Bryan Hunt – Wells Fargo Securities

Very good. I appreciate your time.

Operator

And we'll now go to Karru Martinson from Deutsche Bank.

Karru Martinson – Deutsche Bank

Now just as a follow-up, in terms of the vertical sourcing, we've certainly heard some guys reversing that. I was kind of wondering what you're seeing on that trend and as the market moves into a slight oversupply, will that have any impact on those trends?

Joel Thomas

When you look at what's happened with the partial vertical integration strategies that a couple of our customers started four, five years ago, as we move into the slight oversupply situation that we're seeing now, it really just sort of helps to take pressure, as we mentioned before, off of buying. And it's good for everybody in the marketplace. And when you think about sustainability and what we're trying to do with the farmer today, we think that we're well-positioned and that really again helps to take pressure off of the purchasing, that again should not impact vertical integration one way or the other.

Karru Martinson – Deutsche Bank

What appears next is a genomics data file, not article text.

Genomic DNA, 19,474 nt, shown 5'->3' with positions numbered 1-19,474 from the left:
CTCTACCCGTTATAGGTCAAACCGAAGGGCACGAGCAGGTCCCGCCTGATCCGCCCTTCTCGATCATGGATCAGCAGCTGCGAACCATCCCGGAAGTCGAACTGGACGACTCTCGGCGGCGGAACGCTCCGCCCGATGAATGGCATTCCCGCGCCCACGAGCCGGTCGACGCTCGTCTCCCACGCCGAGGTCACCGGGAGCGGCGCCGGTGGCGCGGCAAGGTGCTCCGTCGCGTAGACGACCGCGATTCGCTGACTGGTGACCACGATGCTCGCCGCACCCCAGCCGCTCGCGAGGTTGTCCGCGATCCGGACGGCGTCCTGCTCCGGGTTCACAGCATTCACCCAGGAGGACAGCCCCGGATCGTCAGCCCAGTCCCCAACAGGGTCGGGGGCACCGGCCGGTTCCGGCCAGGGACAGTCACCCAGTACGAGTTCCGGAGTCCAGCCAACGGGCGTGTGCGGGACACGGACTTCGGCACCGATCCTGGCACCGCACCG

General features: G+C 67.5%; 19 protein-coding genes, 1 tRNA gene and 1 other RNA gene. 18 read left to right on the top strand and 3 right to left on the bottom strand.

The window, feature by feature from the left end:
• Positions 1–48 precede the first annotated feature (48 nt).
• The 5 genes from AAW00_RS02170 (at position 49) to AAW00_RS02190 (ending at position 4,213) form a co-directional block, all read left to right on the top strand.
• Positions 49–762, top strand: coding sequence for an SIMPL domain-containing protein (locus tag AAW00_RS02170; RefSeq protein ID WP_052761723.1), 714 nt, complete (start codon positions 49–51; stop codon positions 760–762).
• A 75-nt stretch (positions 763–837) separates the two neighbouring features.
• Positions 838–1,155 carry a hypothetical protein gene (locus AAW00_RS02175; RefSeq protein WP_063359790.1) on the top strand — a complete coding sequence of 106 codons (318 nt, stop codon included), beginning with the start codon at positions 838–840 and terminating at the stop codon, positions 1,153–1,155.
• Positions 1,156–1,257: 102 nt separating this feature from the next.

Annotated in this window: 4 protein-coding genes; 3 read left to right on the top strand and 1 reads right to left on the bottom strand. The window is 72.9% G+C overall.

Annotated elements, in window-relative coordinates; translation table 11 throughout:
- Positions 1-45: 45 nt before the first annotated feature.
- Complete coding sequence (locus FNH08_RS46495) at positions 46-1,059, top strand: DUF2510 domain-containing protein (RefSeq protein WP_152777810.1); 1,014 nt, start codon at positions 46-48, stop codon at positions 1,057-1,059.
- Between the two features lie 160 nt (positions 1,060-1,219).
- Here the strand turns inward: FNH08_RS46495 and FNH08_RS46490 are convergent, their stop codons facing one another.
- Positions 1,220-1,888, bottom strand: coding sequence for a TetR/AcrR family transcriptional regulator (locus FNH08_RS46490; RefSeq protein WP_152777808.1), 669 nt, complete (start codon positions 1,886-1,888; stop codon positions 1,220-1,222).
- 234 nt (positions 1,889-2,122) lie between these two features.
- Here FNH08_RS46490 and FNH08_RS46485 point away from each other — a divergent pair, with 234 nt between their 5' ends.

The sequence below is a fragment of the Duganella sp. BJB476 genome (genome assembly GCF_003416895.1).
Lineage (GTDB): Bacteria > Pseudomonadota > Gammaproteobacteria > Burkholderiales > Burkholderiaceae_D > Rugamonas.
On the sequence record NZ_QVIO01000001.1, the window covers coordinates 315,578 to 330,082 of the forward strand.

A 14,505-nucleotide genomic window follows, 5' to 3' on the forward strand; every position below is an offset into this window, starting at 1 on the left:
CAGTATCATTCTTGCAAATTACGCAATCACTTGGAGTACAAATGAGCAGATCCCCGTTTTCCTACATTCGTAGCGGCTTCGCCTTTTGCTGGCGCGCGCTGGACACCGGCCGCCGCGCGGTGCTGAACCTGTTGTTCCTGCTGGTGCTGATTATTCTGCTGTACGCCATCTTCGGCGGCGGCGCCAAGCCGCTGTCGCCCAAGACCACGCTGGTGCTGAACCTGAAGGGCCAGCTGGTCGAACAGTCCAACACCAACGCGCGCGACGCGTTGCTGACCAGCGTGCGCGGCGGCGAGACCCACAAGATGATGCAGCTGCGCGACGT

Okay. And when you talked about trying to do more with the farmer on the ground, as you look at the charges that you had in the first quarter, the $11 million, how do you feel about your credit standards as we head into kind of fiscal 2015?

Joel Thomas

We've worked really hard in the market where we have that challenge in the first quarter, to beef up our processes, our team on the ground there, and to step forward from those challenges. And we think we're well-positioned moving forward. And we're excited about the future there and believe we got the right team.

Karru Martinson – Deutsche Bank

Thank you very much guys.

Operator

And there are no further questions in the queue, so I will turn the conference back over to Mr. Thomas for any additional or closing remarks.

Joel Thomas

Great. Thank you for joining us on our call this afternoon. The call will remain available for playback for any interested persons through 8:00 p.m. on February the 9th.

Our financial results on Form 10-K as well as other information can be accessed on our website, www.aointl.com. As usual I'm available by phone should anyone have further questions.

Again thank you for participating in our conference call this afternoon.

Operator

This concludes today's presentation. Thank you for your participation.